U.S. worker productivity rose at the fastest pace in more than four years in the first quarter, a possible sign that the economy can continue to grow without sparking inflation.
The Labor Department reported Thursday that nonfarm productivity, which measures hourly output per worker, increased at a 3.6% annualized rate in the last quarter. It was the biggest gain since the third quarter of 2014 and followed a revised 1.3% increase in the fourth quarter of 2018.
Economists had forecast an increase of 2.2% in the first quarter. Compared with the year-ago period, productivity increased at a rate of 2.4%, the best performance since the third quarter of 2010.
“One quarter does not make a trend, and we do not expect productivity growth to be sustained at the current level, but a gradual shift towards 1.5-2.0 percent seems plausible to us,” Blerina Uruci, an economist at Barclays in Washington, told Reuters.
MarketWatch suggested productivity has gotten a boost from companies investing “more in technology and workers in the past few years, the first step in enabling them to produce more goods and services in the same amount of time.”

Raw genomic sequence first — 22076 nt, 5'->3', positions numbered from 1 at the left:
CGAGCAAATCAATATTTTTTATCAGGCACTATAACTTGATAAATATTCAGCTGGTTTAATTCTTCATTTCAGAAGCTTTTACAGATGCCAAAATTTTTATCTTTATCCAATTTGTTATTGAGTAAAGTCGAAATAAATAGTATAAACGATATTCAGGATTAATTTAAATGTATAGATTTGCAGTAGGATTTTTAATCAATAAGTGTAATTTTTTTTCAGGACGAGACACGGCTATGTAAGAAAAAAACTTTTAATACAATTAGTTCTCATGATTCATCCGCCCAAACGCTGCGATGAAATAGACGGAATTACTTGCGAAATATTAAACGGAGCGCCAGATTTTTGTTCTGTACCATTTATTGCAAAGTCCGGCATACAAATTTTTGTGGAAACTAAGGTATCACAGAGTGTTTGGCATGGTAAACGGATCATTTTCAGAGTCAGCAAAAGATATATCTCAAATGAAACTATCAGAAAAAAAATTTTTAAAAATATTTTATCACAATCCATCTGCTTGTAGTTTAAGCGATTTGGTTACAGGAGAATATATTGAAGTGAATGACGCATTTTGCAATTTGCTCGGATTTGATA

“What’s still unclear, however, is whether the recent increase can be sustained,” MarketWatch added. “Business investment tapered off toward the end of 2018 and the outlook for this year is uncertain.”
Data released earlier this week showed moderate wage growth in the first quarter and a key inflation measure posting its smallest annual gain in 14 months in March. “The rebound in productivity is restraining labor costs and keeping inflation in check,” said Joel Naroff, chief economist at Naroff Economic Advisors.
According to the Labor Department, unit-labor costs declined 0.9% in the first quarter, bringing the gain over the past year to only 0.1%, the smallest increase since 2013.
The Federal Reserve on Wednesday held interest rates steady, citing muted core inflation that is running below the Fed’s 2% target. “The decline in unit-labor costs adds to a slew of recent evidence that inflation has waned after a sharp burst last year,” MarketWatch said.